Russia’s annexation of Crimea and its threats to eastern and southern Ukraine amount to an “alarming use of both military force and subversion” the chairman of the Joint Chiefs of Staff said here today.
Army Gen. Martin E. Dempsey discussed the Ukraine situation with his counterparts at the NATO defense chiefs’ conference. The defense leaders used the phrase “proximate coercion and subversion” to describe Russia’s actions in Ukraine over the past few months.
Regarding Ukraine, the Russians have employed the threat of conventional force -- but only the threat, Dempsey said in an interview following NATO meetings. Instead of using conventional military power, he said, the Russians have employed surrogates, proxies, misinformation and economic levers to accomplish their goals in Ukraine.
“I don’t know if that is a new type of warfare,” Dempsey said. “One might argue that it is very similar to the issue in 2008 with Georgia, but it is certainly an alarming use of both military force and subversion to affect the future of a sovereign nation.”
And the tactic has caused great concern among other countries in Eastern Europe, the chairman added.
Defending or deterring this threat requires different capabilities, Dempsey said. “The military instrument of power generally deals strength-on-strength,” the chairman said. “It can array itself against strength and understand the outcomes. In this case, the use of subversive tactics … requires a different combination of stakeholders.”
If an Eastern European nation wanted to harden itself against such a threat it would require different instruments of deterrence, he said. There is a military piece, but there is also a law enforcement portion, an informational aspect and “some governance activities in order for these populations to feel safe within their own borders so they are not subject to being coerced,” Dempsey said.
“It’s a whole-of-government approach,” he said. “You can’t just do this with military power [only].”
NATO nations obviously have experience with this, the chairman said. He pointed to NATO forces deployed in Afghanistan where they have used the whole-of-government approach in establishing and running provincial reconstruction teams around the country.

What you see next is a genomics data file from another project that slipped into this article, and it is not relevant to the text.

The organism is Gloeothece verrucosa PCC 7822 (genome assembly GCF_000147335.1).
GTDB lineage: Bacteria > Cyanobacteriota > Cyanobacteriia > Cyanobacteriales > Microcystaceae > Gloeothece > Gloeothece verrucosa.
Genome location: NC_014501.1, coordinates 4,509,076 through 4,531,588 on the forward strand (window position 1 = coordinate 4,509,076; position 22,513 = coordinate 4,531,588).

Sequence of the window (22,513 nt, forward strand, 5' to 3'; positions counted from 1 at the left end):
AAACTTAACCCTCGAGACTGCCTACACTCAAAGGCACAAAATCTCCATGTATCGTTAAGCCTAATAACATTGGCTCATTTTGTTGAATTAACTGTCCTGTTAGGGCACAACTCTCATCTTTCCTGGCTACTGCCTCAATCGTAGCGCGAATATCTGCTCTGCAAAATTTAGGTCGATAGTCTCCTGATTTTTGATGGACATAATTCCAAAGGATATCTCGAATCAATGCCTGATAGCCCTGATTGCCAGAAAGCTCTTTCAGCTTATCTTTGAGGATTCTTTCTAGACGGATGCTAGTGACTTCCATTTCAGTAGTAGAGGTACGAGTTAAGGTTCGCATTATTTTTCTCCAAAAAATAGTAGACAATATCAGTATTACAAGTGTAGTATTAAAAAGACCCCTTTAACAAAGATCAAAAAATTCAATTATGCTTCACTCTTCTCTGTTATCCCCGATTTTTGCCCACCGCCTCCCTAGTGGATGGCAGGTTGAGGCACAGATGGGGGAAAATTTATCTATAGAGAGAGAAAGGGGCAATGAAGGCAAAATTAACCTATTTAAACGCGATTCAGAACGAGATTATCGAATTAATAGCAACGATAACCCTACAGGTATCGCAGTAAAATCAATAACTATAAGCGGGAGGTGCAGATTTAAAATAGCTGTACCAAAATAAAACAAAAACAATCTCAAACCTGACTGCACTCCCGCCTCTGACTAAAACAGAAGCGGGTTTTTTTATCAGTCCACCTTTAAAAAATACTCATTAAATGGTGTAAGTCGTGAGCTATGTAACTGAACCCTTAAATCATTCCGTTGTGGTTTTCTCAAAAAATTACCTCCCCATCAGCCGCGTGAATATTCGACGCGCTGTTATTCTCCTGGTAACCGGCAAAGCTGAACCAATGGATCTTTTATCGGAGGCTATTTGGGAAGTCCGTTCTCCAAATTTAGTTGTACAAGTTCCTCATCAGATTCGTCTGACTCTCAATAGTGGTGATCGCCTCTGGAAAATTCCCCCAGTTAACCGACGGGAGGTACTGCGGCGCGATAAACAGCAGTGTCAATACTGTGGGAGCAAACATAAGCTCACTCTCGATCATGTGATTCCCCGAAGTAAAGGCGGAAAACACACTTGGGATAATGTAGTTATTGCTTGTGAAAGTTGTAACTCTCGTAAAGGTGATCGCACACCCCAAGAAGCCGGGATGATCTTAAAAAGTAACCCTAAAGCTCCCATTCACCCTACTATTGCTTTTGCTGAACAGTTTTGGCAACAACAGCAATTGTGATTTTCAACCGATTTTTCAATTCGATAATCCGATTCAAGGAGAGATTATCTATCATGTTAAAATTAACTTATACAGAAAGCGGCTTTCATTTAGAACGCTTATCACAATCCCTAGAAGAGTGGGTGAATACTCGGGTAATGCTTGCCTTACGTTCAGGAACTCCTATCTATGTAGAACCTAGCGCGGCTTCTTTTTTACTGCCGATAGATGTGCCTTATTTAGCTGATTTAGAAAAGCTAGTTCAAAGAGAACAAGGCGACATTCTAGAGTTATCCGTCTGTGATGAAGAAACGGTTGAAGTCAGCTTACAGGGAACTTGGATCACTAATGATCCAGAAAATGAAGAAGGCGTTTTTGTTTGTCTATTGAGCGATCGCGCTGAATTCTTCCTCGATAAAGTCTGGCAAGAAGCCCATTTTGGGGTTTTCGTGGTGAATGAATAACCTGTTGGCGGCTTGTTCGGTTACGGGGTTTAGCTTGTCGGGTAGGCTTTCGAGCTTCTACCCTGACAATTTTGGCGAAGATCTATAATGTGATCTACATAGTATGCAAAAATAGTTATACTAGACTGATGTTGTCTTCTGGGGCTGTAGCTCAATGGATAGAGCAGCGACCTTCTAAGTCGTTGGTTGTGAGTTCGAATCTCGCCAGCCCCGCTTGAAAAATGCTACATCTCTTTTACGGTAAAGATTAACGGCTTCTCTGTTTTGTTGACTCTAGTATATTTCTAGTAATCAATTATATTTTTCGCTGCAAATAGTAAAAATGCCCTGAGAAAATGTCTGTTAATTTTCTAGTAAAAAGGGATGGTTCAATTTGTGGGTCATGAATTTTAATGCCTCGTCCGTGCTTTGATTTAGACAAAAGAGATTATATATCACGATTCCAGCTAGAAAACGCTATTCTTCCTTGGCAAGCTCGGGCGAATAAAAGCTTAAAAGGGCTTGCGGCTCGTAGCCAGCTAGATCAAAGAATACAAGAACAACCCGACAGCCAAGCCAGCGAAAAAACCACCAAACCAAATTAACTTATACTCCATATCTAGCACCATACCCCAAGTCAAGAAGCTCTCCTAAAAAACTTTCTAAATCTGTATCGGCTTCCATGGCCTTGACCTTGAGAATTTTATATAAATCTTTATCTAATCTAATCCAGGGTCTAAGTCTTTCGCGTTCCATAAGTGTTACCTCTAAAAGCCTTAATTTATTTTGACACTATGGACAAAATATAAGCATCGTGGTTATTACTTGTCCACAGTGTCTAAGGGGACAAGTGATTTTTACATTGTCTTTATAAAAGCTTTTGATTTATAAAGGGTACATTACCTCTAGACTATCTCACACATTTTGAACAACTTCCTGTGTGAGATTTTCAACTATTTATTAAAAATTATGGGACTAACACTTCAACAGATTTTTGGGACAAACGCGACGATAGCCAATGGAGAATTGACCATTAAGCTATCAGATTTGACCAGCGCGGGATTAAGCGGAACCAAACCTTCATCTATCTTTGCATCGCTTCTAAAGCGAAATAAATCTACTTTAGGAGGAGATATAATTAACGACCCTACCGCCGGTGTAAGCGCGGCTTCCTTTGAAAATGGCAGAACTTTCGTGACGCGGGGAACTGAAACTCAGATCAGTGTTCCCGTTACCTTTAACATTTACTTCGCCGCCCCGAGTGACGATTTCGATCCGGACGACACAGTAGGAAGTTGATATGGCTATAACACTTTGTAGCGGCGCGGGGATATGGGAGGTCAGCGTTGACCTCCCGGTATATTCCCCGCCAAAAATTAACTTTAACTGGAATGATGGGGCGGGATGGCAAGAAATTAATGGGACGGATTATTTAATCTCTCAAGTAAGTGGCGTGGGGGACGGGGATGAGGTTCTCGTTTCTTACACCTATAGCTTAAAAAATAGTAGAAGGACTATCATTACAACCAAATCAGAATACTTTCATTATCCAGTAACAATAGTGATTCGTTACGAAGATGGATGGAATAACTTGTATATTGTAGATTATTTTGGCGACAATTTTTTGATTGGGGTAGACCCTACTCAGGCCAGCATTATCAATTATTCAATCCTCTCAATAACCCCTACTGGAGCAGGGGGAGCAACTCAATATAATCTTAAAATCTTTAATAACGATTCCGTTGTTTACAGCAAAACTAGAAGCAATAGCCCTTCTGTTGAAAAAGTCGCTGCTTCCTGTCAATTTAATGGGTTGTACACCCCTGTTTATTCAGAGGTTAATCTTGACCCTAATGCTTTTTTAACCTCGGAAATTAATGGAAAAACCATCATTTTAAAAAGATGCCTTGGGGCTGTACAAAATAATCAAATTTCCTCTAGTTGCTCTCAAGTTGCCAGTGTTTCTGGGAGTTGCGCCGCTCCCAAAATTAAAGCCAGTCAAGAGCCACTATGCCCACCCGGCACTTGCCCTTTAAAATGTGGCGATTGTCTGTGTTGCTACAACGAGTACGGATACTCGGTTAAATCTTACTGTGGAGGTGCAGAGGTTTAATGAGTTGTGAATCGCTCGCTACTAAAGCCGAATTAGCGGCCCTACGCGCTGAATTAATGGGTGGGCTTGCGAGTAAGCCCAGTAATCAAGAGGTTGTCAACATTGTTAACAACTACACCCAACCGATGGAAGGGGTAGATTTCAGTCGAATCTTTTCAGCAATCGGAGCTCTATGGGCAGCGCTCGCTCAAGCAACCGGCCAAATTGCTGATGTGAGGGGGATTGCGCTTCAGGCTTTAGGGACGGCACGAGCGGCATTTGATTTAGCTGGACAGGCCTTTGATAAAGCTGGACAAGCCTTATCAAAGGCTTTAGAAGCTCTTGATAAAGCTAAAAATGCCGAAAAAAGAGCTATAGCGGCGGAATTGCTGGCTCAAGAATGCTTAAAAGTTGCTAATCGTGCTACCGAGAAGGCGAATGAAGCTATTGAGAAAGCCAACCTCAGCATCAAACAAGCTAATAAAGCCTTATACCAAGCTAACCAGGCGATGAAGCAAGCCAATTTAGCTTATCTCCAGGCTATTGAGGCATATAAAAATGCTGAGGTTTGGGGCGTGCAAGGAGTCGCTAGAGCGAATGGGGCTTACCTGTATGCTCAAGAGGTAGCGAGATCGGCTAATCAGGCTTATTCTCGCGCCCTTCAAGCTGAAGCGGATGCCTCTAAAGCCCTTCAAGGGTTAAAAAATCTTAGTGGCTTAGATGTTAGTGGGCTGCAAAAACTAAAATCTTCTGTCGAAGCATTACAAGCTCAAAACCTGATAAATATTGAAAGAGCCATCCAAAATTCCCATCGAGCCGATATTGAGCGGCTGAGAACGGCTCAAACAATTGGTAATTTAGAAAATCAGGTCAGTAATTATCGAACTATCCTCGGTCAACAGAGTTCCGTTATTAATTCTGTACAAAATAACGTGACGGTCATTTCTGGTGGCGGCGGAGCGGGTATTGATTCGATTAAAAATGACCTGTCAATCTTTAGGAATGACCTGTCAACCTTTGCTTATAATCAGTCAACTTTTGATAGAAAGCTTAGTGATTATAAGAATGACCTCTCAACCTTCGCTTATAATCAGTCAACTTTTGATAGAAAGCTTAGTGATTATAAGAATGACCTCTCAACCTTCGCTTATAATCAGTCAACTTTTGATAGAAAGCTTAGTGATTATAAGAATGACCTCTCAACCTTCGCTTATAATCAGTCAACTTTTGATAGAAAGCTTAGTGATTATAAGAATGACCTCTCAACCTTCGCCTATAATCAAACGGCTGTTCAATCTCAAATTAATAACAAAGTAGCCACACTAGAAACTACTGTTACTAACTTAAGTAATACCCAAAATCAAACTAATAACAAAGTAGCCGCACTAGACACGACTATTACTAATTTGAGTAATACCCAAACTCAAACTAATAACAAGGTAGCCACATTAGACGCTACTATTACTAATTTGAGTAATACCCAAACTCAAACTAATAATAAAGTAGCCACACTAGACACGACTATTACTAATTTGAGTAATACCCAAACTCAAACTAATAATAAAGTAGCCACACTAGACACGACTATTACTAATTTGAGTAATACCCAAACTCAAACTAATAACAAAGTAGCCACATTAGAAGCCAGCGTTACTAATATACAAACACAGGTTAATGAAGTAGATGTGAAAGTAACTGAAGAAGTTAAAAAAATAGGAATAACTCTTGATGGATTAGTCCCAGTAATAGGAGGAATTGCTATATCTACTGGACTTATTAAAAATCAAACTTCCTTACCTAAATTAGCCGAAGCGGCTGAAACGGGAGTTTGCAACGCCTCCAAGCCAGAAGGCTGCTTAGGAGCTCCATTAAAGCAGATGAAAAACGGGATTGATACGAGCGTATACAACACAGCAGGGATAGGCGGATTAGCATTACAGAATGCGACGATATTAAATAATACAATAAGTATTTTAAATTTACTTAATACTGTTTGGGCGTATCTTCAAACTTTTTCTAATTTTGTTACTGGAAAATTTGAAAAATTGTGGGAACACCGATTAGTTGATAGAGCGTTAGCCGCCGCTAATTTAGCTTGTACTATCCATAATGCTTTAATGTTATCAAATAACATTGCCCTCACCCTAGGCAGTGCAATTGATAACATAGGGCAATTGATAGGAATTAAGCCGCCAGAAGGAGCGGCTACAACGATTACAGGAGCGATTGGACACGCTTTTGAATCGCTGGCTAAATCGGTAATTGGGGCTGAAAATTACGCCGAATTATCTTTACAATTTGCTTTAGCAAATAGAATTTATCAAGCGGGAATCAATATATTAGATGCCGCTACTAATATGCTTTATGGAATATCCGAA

Such an approach employed “the different agencies of different governments all coalescing on a campaign plan, contributing their unique abilities and authorities and producing a positive outcome,” he said. “They know how to do it externally; I think it surprised them that they might have to think that way internally.”
Meanwhile, there is still no sign of a Russian pull-back from the southern and eastern borders of Ukraine, the chairman said.
“I can’t speak on the exact number of battle groups or tanks or armored personnel carriers,” Dempsey said, noting Russian President Vladimir Putin “still maintains a very sizeable force on the borders of Ukraine.”
The chairman spoke about information the NATO chiefs of defense received during a briefing by Ukrainian army Lt. Gen. Mykhailo Kutsyn.
“He told a very persuasive narrative about the fact that they had built their military to be kind of expeditionary, out of area,” Dempsey said. “As he put it, ‘We believed the commitment our Russian brothers had made to us,’ which was that they wouldn’t affect their sovereignty.”
Ukraine’s army is small and there is no territorial army, no National Guard equivalent, and no ability to call up reserves with any speed or responsiveness.
“He told a clear tale to NATO and particularly the Eastern European countries that they must not make the same mistake,” Dempsey said of Kutsyn’s message.
Looking forward, the Ukrainian general told the chiefs that Ukraine will not use its military against its own citizens, but that the military will ensure the country’s sovereignty.
“He said, if they are invaded, they will defend Ukraine,” Dempsey said. “And he made an appeal for military, economic and political support.”
(Follow Jim Garamone on Twitter: @garamoneAFPS)